Alternate name: Great Chickweed
Family: Caryophyllaceae, Carnation view all from this family
Description The flower petals of this low-growing plant are so deeply lobed that each blossom appears to have ten petals, not five.
Habit: native annual or short-lived perennial herb; erect, branched, 4-sided stems with 2 lines of hairs, or uniformly hairy.
Height: 4-16 in (10-40 cm)
Leaf: lanceolate to elliptical, to 4 in (10 cm) long, to 1.5 in (4 cm) wide.
Flower: small, white, 5-parted, 0.3-0.5 in (8-12 mm) wide; petals divided in 2 linear lobes; in terminal cluster and held singly in leaf axils.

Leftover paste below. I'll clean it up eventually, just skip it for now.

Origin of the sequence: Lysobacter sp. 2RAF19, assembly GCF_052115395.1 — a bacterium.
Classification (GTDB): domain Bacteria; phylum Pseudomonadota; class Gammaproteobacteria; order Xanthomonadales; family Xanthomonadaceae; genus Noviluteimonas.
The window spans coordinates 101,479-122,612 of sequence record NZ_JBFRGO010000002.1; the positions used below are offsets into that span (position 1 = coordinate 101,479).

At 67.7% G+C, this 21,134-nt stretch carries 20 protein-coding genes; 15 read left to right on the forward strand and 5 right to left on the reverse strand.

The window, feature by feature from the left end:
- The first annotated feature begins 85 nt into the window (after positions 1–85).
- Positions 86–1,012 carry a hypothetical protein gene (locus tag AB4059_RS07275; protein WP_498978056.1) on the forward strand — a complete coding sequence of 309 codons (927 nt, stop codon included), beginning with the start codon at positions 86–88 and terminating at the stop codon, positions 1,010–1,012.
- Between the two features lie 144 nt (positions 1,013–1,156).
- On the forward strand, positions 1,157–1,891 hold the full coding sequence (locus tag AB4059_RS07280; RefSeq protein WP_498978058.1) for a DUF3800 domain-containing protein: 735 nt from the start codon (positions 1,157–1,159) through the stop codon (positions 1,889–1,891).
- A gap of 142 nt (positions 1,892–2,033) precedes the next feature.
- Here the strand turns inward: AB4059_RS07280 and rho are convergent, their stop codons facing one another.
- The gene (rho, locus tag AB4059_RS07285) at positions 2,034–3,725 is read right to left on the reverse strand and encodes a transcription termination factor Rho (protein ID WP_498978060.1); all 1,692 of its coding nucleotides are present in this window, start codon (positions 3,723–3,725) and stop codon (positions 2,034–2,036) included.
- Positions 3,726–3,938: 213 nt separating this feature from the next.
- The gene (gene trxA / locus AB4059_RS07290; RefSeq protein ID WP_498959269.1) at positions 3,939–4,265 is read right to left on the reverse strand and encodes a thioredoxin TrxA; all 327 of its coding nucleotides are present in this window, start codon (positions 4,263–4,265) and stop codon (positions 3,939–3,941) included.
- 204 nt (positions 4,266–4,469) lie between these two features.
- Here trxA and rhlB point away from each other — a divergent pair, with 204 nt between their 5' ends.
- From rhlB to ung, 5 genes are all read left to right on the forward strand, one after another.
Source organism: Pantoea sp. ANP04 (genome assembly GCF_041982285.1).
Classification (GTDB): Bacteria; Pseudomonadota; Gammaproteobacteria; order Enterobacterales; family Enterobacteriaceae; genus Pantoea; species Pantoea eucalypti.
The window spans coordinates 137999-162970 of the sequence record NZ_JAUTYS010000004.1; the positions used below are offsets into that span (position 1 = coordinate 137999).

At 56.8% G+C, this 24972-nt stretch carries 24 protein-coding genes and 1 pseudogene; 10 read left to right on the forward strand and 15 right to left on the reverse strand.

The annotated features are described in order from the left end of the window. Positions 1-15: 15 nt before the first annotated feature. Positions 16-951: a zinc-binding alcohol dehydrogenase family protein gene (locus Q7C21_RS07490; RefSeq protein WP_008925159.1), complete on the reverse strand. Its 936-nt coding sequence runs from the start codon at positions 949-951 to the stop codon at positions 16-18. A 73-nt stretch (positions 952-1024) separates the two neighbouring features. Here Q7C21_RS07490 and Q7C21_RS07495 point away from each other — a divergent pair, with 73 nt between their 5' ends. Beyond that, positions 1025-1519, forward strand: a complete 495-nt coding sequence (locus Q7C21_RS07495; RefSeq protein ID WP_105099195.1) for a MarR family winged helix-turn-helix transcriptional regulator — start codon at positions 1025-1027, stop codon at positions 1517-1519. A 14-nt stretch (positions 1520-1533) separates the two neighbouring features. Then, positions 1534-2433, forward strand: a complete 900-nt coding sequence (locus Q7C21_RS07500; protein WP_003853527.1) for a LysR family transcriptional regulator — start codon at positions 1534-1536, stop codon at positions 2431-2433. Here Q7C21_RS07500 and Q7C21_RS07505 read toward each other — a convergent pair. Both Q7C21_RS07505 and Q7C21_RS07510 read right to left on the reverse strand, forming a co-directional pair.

Fruit: capsule, ovoid to spherical, green becoming tan, to 0.2 in (5 mm) long, 6-valved.
Flower March to May.
Habitat Rich deciduous woods, alluvial bottomlands, rocky slopes, gardens, cultivated areas.
Range Native to central and eastern North America, from Illinois east to Vermont, Massachusets and Connecticut, south to Florida, west to Louisiana, and northeast to Kentucky; introduced and naturalized in Nebraska and Minnesota.
Discussion Also known as great chickweed. Endangered in Illinois and New Jersey. With its beautiful star-like flowers, this is the showiest of the many chickweeds. Its stems are of two forms: nonflowering and flowering, the former usually taller and often with larger leaves than the latter.